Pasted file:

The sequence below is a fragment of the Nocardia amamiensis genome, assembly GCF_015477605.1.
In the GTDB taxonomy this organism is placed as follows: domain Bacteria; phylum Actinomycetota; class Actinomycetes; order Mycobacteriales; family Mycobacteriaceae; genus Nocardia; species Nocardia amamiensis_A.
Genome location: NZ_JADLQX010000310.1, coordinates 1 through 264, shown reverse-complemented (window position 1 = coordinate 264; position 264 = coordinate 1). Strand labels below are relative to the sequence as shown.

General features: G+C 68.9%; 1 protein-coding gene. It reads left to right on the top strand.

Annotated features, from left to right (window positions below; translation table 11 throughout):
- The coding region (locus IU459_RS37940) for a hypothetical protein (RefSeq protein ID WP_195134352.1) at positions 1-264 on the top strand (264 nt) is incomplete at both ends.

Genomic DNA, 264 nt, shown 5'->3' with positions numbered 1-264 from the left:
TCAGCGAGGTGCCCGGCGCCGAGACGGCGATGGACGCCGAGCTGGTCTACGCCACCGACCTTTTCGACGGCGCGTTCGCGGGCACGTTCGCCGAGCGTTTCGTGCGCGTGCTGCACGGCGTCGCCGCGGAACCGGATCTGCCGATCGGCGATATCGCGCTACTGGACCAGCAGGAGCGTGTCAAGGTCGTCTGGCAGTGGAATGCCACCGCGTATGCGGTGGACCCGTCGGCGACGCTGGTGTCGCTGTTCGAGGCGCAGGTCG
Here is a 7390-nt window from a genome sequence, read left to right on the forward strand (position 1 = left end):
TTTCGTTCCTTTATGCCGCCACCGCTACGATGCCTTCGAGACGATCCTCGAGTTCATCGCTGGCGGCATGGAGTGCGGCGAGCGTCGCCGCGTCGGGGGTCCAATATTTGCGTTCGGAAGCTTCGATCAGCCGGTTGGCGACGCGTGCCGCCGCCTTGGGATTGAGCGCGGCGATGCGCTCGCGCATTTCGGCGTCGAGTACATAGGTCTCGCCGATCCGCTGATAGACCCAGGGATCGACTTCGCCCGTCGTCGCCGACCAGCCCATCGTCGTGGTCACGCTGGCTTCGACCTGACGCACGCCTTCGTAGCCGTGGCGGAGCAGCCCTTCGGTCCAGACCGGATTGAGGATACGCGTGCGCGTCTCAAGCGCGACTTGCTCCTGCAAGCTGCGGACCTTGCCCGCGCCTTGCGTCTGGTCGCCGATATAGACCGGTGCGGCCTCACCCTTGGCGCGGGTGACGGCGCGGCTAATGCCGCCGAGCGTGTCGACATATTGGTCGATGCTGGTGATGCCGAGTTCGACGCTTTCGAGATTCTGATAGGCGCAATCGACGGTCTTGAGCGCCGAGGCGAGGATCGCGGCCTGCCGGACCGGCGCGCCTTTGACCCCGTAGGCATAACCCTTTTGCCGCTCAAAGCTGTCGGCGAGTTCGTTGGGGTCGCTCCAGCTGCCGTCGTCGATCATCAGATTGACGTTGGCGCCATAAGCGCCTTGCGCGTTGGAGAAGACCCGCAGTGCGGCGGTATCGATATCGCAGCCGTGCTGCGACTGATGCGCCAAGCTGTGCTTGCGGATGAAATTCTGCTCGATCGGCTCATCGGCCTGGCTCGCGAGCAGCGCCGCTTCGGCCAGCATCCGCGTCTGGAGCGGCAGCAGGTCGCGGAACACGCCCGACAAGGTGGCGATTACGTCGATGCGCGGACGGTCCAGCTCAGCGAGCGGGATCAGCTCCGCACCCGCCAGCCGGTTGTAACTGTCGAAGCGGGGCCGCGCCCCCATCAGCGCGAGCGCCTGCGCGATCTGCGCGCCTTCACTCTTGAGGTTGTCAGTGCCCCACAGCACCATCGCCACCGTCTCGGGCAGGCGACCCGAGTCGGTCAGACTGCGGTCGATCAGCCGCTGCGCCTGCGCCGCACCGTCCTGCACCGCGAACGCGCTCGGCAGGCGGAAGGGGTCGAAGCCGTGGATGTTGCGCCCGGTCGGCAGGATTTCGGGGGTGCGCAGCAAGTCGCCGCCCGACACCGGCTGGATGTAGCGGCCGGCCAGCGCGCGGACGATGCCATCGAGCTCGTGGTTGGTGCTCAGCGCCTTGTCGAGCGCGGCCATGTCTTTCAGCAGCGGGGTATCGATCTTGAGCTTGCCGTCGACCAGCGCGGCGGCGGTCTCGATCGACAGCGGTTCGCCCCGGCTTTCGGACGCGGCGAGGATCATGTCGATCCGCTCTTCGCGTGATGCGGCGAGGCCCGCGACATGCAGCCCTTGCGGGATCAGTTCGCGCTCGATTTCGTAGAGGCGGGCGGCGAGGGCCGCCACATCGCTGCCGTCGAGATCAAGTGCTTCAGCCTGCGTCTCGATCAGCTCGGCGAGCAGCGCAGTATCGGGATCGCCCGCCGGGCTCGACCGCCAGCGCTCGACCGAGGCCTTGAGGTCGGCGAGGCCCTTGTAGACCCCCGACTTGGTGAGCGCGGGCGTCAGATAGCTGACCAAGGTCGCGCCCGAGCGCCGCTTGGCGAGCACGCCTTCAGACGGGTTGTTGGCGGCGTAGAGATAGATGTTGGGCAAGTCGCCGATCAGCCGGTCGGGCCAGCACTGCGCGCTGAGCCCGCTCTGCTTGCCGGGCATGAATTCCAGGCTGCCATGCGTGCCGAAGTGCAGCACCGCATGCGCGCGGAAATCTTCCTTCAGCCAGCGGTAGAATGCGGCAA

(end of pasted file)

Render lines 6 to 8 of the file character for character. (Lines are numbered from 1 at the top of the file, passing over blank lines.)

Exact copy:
- The coding region (locus IU459_RS37940) for a hypothetical protein (RefSeq protein ID WP_195134352.1) at positions 1-264 on the top strand (264 nt) is incomplete at both ends.

Genomic DNA, 264 nt, shown 5'->3' with positions numbered 1-264 from the left:
TCAGCGAGGTGCCCGGCGCCGAGACGGCGATGGACGCCGAGCTGGTCTACGCCACCGACCTTTTCGACGGCGCGTTCGCGGGCACGTTCGCCGAGCGTTTCGTGCGCGTGCTGCACGGCGTCGCCGCGGAACCGGATCTGCCGATCGGCGATATCGCGCTACTGGACCAGCAGGAGCGTGTCAAGGTCGTCTGGCAGTGGAATGCCACCGCGTATGCGGTGGACCCGTCGGCGACGCTGGTGTCGCTGTTCGAGGCGCAGGTCG